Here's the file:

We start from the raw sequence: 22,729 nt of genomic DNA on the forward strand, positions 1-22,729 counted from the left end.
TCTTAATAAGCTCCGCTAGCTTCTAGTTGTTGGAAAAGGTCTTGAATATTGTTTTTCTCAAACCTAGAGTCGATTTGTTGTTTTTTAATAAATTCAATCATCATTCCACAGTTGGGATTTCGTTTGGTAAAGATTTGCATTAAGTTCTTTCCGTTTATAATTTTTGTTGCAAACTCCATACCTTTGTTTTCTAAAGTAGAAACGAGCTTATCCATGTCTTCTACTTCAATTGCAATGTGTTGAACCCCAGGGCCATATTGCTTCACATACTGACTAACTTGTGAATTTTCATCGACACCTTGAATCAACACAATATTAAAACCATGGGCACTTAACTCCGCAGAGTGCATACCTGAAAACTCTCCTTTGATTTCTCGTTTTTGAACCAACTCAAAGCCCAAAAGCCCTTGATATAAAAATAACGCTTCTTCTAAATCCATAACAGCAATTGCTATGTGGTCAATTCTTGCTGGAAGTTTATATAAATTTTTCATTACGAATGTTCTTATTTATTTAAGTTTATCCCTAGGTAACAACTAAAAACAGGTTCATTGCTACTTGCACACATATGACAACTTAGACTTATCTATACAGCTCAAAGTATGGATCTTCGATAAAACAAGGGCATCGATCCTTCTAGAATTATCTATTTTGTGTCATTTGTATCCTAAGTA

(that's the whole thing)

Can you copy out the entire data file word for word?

We start from the raw sequence: 22,729 nt of genomic DNA on the forward strand, positions 1-22,729 counted from the left end.
TCTTAATAAGCTCCGCTAGCTTCTAGTTGTTGGAAAAGGTCTTGAATATTGTTTTTCTCAAACCTAGAGTCGATTTGTTGTTTTTTAATAAATTCAATCATCATTCCACAGTTGGGATTTCGTTTGGTAAAGATTTGCATTAAGTTCTTTCCGTTTATAATTTTTGTTGCAAACTCCATACCTTTGTTTTCTAAAGTAGAAACGAGCTTATCCATGTCTTCTACTTCAATTGCAATGTGTTGAACCCCAGGGCCATATTGCTTCACATACTGACTAACTTGTGAATTTTCATCGACACCTTGAATCAACACAATATTAAAACCATGGGCACTTAACTCCGCAGAGTGCATACCTGAAAACTCTCCTTTGATTTCTCGTTTTTGAACCAACTCAAAGCCCAAAAGCCCTTGATATAAAAATAACGCTTCTTCTAAATCCATAACAGCAATTGCTATGTGGTCAATTCTTGCTGGAAGTTTATATAAATTTTTCATTACGAATGTTCTTATTTATTTAAGTTTATCCCTAGGTAACAACTAAAAACAGGTTCATTGCTACTTGCACACATATGACAACTTAGACTTATCTATACAGCTCAAAGTATGGATCTTCGATAAAACAAGGGCATCGATCCTTCTAGAATTATCTATTTTGTGTCATTTGTATCCTAAGTA